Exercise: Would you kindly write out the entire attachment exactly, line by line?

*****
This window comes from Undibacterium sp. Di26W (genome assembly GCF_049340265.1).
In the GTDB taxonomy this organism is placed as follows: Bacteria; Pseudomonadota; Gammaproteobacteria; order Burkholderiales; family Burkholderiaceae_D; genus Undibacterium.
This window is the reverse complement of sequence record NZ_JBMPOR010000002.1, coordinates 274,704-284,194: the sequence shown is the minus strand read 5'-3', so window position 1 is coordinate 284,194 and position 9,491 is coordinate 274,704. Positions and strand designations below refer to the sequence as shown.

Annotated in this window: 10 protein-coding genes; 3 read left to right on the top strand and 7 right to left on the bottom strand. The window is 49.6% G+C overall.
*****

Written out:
This window comes from Undibacterium sp. Di26W (genome assembly GCF_049340265.1).
In the GTDB taxonomy this organism is placed as follows: Bacteria; Pseudomonadota; Gammaproteobacteria; order Burkholderiales; family Burkholderiaceae_D; genus Undibacterium.
This window is the reverse complement of sequence record NZ_JBMPOR010000002.1, coordinates 274,704-284,194: the sequence shown is the minus strand read 5'-3', so window position 1 is coordinate 284,194 and position 9,491 is coordinate 274,704. Positions and strand designations below refer to the sequence as shown.

Annotated in this window: 10 protein-coding genes; 3 read left to right on the top strand and 7 right to left on the bottom strand. The window is 49.6% G+C overall.